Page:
As a rain-slicked, neon-lit dystopian future noir story, Mute obviously owes a huge amount to Blade Runner, and releasing just a few months after the near-universally adored sequel 2049, comparisons are inevitable and unflattering. It really doesn’t help Mute’s case that, as a standalone piece, it’s a confusing, soulless mess. Duncan Jones has been trying to get this project off the ground for 15 years, and it’s clear that, in all that time, something got lost, and the end result (funded and distributed by Netflix) is a tragic series of horribly misjudged scenes with no coherent whole ever taking shape.
Mute’s plot ostensibly centres on Leo (Alexander Skarsgard), an Amish bartender whose vocal chords were destroyed in a boating accident, and his search through 2050s Berlin for his missing girlfriend Naadirah (Seyneb Saleh). However, this story is thrust onto the backburner constantly by a series of barely connected subplots involving the travails of two underworld surgeons, Cactus Bill (Paul Rudd) and Duck Teddington (Justin Theroux). No single story strand makes a lick of sense and Jones and co-writer Michael Robert Johnson’s script flounders desperately as it tries to tie up its loose ends. In the background, we catch glimpses of the aftermath of the finale of Jones’s fantastic debut feature, Moon (Mute is set in the same universe), which capture the attention far better than anything else on offer.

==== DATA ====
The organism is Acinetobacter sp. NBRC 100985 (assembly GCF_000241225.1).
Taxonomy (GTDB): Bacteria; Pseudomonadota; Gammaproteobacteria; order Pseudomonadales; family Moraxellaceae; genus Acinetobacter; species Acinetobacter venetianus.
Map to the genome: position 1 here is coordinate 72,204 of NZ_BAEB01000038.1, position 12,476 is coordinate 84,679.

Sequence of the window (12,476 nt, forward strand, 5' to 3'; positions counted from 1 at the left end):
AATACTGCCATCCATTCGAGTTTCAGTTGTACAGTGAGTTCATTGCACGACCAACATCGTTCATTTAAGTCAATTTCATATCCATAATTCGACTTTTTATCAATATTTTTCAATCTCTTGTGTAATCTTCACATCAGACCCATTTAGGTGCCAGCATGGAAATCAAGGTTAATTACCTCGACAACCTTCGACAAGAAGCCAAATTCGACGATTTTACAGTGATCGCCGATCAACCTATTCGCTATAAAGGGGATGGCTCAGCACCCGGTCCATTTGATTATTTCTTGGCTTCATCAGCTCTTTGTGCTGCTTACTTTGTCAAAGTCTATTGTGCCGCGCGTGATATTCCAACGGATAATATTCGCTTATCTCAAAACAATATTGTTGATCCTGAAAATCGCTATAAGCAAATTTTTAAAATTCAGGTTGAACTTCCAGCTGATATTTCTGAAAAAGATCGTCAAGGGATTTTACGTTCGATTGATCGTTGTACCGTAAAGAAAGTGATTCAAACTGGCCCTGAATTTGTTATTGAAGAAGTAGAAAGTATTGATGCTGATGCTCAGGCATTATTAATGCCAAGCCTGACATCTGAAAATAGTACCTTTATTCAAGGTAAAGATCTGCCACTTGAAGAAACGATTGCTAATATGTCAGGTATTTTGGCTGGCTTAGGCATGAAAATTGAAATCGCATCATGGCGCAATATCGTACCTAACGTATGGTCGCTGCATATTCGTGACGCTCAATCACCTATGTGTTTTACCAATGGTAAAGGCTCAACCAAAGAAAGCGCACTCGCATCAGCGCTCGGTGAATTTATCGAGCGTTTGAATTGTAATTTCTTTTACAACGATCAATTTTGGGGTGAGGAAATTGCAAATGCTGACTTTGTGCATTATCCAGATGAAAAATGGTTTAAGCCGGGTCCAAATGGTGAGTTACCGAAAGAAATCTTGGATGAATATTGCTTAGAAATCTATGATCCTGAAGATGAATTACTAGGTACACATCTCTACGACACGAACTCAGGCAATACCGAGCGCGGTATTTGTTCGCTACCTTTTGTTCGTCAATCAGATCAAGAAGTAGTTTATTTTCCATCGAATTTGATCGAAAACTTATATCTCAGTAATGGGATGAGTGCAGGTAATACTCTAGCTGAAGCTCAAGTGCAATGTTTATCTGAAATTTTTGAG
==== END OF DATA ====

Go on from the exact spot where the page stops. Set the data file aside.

Even with a shoddy script, one might reasonably expect some inventive visuals and action, but Mute falls flat here too. Its cityscape looks generic at night and cheap in daylight, with nothing outlandish or gorgeous enough to distinguish it from any other number of pale Blade Runner imitations. Fights are slow and weightless, and one car chase is so staggeringly boring, poorly shot, and overlong that you forget about halfway through that you’re watching an action scene.
Skarsgard turns in a stolid, uninspiring performance, though there’s only so much any actor could have made out of a silent character whose only emotional setting is ‘stern but bewildered’. Rudd and Theroux attempt to inject some fun into proceedings, and occasionally succeed, but Rudd is slightly miscast as a hair-trigger ex-soldier and Theroux’s character is too thinly sketched to really compel. Their dynamic is briefly intriguing and they do have some chemistry as friends with a homoerotic undercurrent, but the script never gives them enough to do. Elsewhere, Dominic Monaghan makes a cameo in one of the most embarrassing movie scenes in recent memory.
Strikingly bad filmmaking sinks Mute on its own, but it’s worth pointing out that its politics are also pretty miserable. There’s an exploration of paedophilia that the script absolutely does not have the chops to manage, every woman is a prostitute or scantily clad cocktail waitress, and the only queer character (played by Robert Sheehan, trying his best in a nasty role) is an unrepentant, one-note shitheel with no apparent motivation. Points to Netflix for letting a sci-fi director execute a relatively expensive vision with little to no interference, but with this as the end result, one can only hope that the platform soon implements a more fundamental quality control program.